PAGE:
LE MARS — Testimony from a forensic pathologist and a bug expert was at odds with the account Cheyanne Harris gave to investigators after her 4-month-old son was found dead in a swing seat on Aug. 30, 2017.
Harris, 21, currently on trial for first-degree murder and child endangerment causing death, told police she had changed and fed baby Sterling on Aug. 29 and placed him in the swing.
She wasn’t able to provide an exact time for the changing and feeding, but Iowa State Medical Examiner Dennis Klein and forensic entomologist Timothy Huntington told jurors the condition of Sterling’s body and the maggots growing in his diaper showed he hadn’t been fed or changed for days.
“The diaper I saw didn’t appear to have been changed on the 29th,” Klein said Friday as the first week of testimony on Harris’ trial wrapped up at the Plymouth County Courthouse in Le Mars.
Some jurors looked away, and Harris looked down and covered her eyes, as Klein showed jurors photos of the condition of Sterling’s body. Skin around the diaper area was sloughing off, and the diaper rash had crawled halfway up his back and chest.
Sterling’s eyes and the soft spot on his head had sunken from dehydration, and Klein said he found evidence of a sodium deficiency.
Klein said he ruled Sterling died of malnutrition, dehydration and diaper rash. He said any of the ailments alone could have been enough to kill him. The cause of death was denial of critical care, and the manner was homicide, Klein said.
And there were maggots in different stages of development crawling on the clothing.
Huntington said he identified the insects as common scuttle flies that were likely attracted to the feces and laid eggs, which began to hatch and grow.
Huntington said considering the temperature of the bedroom where Sterling was found, the infestation likely started nine to 14 days before the 911 call that summoned authorities Aug. 30, 2017.
Sterling would likely would have noticed a crawling sensation with the insects moving about in the diaper.
“Certainly in a sensitive area like a genital area, you’d feel it,” he said.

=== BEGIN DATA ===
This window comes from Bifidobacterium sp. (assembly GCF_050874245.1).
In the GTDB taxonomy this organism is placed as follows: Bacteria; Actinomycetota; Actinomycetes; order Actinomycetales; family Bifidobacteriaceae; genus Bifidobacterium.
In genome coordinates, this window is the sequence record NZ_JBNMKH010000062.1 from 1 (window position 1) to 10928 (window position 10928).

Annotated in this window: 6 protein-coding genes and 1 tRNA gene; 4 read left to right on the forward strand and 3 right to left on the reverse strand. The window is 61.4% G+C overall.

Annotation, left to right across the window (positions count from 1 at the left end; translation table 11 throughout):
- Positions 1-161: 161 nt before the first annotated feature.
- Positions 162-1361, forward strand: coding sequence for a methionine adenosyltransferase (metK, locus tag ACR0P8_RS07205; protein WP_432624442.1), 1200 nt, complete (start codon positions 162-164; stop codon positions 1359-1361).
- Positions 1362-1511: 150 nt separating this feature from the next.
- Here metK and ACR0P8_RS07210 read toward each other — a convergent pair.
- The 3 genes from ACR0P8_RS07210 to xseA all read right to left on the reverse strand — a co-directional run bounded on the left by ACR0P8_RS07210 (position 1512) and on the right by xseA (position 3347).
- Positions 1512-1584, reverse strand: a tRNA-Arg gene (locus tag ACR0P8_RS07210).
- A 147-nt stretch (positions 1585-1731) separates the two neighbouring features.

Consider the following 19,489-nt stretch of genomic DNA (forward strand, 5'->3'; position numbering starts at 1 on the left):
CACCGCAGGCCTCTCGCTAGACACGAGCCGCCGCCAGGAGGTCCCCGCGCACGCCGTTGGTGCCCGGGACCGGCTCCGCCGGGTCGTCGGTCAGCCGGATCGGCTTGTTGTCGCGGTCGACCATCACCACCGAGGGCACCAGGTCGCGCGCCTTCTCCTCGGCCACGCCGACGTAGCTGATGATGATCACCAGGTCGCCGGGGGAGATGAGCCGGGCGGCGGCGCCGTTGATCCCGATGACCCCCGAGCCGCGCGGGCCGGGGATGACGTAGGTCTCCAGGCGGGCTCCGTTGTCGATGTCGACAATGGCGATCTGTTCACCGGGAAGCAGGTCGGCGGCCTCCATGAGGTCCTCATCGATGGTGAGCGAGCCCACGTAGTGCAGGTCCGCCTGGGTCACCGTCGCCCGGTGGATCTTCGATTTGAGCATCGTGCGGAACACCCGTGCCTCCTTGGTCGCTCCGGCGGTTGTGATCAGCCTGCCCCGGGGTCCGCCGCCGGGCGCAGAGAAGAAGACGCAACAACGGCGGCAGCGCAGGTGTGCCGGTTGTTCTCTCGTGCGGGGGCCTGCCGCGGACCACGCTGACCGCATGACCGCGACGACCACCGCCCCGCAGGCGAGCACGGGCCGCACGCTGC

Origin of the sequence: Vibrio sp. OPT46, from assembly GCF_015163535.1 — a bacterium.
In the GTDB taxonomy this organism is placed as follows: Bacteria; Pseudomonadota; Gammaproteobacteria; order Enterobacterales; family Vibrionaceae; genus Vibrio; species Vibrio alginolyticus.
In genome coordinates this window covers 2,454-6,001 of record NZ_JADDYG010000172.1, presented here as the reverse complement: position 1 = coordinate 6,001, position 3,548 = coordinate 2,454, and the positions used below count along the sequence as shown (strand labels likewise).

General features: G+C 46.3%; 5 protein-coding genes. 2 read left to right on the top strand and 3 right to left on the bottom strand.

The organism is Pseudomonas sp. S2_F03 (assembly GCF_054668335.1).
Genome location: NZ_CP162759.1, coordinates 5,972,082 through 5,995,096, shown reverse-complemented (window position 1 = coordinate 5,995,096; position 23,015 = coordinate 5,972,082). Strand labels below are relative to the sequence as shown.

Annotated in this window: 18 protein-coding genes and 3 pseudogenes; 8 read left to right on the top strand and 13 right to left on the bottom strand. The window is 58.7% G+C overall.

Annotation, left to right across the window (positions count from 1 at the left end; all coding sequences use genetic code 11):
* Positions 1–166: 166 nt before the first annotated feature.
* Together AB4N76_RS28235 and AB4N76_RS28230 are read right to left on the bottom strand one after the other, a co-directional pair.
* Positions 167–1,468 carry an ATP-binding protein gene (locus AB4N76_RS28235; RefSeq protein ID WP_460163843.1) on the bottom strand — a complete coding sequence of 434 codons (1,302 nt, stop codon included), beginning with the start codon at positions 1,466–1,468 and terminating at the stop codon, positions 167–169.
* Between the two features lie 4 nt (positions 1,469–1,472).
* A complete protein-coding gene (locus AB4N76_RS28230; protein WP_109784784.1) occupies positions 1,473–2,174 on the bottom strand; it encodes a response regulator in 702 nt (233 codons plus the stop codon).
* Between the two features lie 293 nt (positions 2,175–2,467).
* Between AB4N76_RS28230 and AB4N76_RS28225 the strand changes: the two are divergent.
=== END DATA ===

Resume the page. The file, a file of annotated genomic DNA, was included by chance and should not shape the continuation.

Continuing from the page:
He said he wasn’t able to pinpoint a time of death, but he concluded that because other insects hadn’t colonized Sterling’s mouth, nose and eyes, he likely would have been dead half a day or one day at the most.
The defense said postpartum depression played a role in Sterling’s death.
Earlier Friday, jurors heard that Harris had told Agent Chris Callaway with the Iowa Division of Criminal Investigation that she last fed and changed Sterling on Aug. 29, 2017, around the time the child’s father, Zachary Koehn, left for his third-shift trucking job.
Harris said when she was done, she was summoned by her almost-2-year-old daughter knocking on the bedroom door.
“I put him back in the swing and gave him the bottle. And turned it on and went to see what she wanted,” Harris told Callaway. She wasn’t able to put a time to it.
Harris explained she kept the children separated so the daughter wouldn’t disturb Sterling and because Sterling got cold easily.
Harris said she fed her daughter and recalled having difficulty getting the toddler to sleep. Koehn returned home around 4 or 5 a.m. Aug. 30, 2017. They ate grilled cheese and then went to sleep, she said. She said the daughter woke her around noon, and she discovered Sterling was dead when she went to check on him.
Harris told Callaway that Koehn suspected Sudden Infant Death Syndrome was behind Sterling’s death, and Callaway asked if she was concerned she had done something wrong.
“I can’t help but feel that I (unintelligible) him differently. Or I should have checked on him more,” Harris told the agent.
She also told Callaway that Koehn rarely helped out with caring for the infant. He didn’t change diapers because it made him sick, and during feeding he was always worried he wasn’t doing it right, she said.
Although Sterling died in Chickasaw County, Harris is being tried in Plymouth County on a change of venue.
Koehn was convicted of murder and child endangerment during a trial in the fall of 2018.